what kind of companies do coders work for

What Kind of Companies Do Coders Work For?

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Once you’ve finished your coding bootcamp, you’ll be keen to find a job. The good news is that tech jobs are in high demand. According to a recent report from IT and networking company Cisco and market intelligence firm IDC, reported in Business Insider, the global economy by 2027 will have added more than five million jobs in information technology. With all these job opportunities around, what kind of companies do coders work for and what are the implications for coders?

According to the 2018 Stack Overflow Developer Survey, which analysed responses from 101,592 developers from 183 countries around the world, software developers work in a diverse range of industries, including media, finance, technology, healthcare, etc. And although they work in companies of all sizes, from small to very large enterprise organisations, most US software developers work in larger companies (compared with the rest of the world). More experienced developers are more likely to work at bigger companies – for example, a developer with 30 years of experience is twice as likely  to work at an organisation with more than 5000 employees than someone with only 2 years of experience.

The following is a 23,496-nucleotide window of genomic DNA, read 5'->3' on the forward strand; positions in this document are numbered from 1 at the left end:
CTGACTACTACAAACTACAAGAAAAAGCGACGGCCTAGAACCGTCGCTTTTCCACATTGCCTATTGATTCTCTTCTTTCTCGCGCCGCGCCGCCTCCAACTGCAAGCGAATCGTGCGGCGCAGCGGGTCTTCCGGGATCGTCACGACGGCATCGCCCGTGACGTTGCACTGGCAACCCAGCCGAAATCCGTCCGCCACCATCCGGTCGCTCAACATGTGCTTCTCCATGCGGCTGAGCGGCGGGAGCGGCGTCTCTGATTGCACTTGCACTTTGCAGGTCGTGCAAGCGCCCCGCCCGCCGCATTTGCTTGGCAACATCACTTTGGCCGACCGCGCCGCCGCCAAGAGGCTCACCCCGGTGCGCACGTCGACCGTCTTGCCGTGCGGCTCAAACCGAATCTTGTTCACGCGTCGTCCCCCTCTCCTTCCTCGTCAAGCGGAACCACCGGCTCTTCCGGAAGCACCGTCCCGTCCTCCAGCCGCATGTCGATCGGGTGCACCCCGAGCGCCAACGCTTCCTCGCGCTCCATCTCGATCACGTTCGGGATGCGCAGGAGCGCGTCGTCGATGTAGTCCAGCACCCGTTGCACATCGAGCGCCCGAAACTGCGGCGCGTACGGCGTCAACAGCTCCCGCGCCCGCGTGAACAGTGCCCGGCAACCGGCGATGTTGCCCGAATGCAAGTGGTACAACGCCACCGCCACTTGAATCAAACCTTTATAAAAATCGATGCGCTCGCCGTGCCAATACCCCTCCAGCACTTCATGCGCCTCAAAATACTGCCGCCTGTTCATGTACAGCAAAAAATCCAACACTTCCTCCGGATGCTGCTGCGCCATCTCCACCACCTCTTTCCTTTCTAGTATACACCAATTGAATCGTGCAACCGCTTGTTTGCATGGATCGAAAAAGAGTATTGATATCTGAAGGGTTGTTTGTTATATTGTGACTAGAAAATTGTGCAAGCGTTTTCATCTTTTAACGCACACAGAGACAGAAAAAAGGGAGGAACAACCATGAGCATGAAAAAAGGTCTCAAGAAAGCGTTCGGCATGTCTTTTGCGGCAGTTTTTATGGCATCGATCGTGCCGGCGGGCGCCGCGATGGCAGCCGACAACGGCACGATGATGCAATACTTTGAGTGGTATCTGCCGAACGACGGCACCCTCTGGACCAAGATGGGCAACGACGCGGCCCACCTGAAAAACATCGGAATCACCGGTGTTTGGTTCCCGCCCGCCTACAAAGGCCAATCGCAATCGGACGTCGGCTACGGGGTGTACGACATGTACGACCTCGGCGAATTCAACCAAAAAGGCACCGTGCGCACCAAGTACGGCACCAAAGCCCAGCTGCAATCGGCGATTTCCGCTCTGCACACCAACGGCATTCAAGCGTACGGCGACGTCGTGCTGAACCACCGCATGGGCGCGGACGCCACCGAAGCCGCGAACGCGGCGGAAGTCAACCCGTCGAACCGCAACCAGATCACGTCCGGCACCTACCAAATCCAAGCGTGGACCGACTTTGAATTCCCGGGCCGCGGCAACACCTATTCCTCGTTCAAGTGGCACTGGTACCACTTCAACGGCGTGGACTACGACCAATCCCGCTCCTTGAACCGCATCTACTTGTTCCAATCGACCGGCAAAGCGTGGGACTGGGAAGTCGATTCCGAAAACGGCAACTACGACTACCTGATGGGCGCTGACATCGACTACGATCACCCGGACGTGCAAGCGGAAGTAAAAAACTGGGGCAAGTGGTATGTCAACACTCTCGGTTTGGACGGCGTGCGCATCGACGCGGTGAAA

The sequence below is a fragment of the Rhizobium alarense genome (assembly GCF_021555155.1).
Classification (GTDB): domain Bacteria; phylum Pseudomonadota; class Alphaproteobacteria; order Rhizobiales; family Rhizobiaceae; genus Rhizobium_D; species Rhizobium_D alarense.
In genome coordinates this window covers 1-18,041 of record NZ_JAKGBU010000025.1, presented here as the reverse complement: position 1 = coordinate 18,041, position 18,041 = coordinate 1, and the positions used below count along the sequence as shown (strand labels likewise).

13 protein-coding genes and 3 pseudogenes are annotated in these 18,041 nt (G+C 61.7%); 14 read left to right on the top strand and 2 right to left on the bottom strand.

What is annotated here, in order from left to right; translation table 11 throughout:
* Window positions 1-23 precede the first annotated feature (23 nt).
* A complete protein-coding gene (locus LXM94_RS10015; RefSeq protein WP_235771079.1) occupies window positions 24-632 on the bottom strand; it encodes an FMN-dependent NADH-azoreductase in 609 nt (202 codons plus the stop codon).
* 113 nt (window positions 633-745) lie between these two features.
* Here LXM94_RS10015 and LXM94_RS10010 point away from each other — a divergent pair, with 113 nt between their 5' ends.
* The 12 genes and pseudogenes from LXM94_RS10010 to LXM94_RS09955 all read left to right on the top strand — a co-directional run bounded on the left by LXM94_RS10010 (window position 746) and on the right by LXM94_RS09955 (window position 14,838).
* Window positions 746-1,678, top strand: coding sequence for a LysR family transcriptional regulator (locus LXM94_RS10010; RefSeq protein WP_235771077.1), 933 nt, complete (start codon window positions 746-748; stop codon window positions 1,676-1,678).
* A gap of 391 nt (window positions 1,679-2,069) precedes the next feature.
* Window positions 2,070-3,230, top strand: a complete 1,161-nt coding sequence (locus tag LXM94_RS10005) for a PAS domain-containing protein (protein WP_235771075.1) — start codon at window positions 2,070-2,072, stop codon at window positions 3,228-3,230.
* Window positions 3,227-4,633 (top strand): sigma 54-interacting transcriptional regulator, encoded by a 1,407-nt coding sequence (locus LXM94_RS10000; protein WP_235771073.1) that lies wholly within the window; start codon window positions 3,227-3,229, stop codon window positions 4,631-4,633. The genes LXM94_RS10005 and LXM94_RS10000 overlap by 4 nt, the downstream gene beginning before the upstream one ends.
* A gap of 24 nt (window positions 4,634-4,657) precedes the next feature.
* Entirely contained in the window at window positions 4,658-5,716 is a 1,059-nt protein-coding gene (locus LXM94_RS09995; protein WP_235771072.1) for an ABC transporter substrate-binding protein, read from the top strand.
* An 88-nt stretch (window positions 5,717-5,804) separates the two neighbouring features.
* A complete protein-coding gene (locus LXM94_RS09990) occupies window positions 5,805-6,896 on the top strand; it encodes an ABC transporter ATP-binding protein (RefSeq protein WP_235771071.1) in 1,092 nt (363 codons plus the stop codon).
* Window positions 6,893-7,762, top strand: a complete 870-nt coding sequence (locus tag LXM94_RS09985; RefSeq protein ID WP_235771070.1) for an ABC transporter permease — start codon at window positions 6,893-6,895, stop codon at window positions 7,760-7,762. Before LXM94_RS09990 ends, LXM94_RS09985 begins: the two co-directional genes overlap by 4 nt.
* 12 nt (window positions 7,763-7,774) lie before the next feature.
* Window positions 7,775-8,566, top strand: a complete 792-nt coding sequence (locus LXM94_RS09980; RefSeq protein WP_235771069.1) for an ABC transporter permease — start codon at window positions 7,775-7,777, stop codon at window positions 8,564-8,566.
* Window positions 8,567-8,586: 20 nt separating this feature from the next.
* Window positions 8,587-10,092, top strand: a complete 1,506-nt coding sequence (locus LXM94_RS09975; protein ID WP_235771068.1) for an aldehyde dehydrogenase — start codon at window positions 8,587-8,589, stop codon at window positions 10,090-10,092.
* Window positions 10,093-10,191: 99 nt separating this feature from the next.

Here’s a breakdown of the percentage of developers at differently-sized companies.

what kind of companies do coders work for

Image Source: https://insights.stackoverflow.com/survey/2018/#work-company-size

What kind of companies do coders work for? It seems all kinds, but what are the relative advantages (and disadvantages) of working for these different companies?

Large Companies

Large companies offer the following advantages (or disadvantages), depending how you view these characteristics.

The pace tends to be slower and less risky. One of the biggest differences between working at a larger company versus a startup or smaller firm is the ‘rate at which things change,’ explains an article in Medium. At a large company you’ll likely to do the same set of tasks until you’re promoted. The job description is pretty clearly mapped out, which makes the work fairly repetitive and predictable.

What about startups? What is it like to work at one of those? Read on to find out.

Startups: What Can You Expect?

Even if the stability and salaries are likely to be lower, startups and smaller companies offer definite benefits including:

In closing, what kind of companies do coders work for? All sorts. That is perhaps the best thing about becoming a developer: the multiple work environments and options available out there. If you’re interested in learning coding skills, check out one of HyperionDev’s six month, online coding bootcamps in Full Stack Web Development, Mobile Development and Software Engineering. You can try out any of these courses for a free trial before upgrading.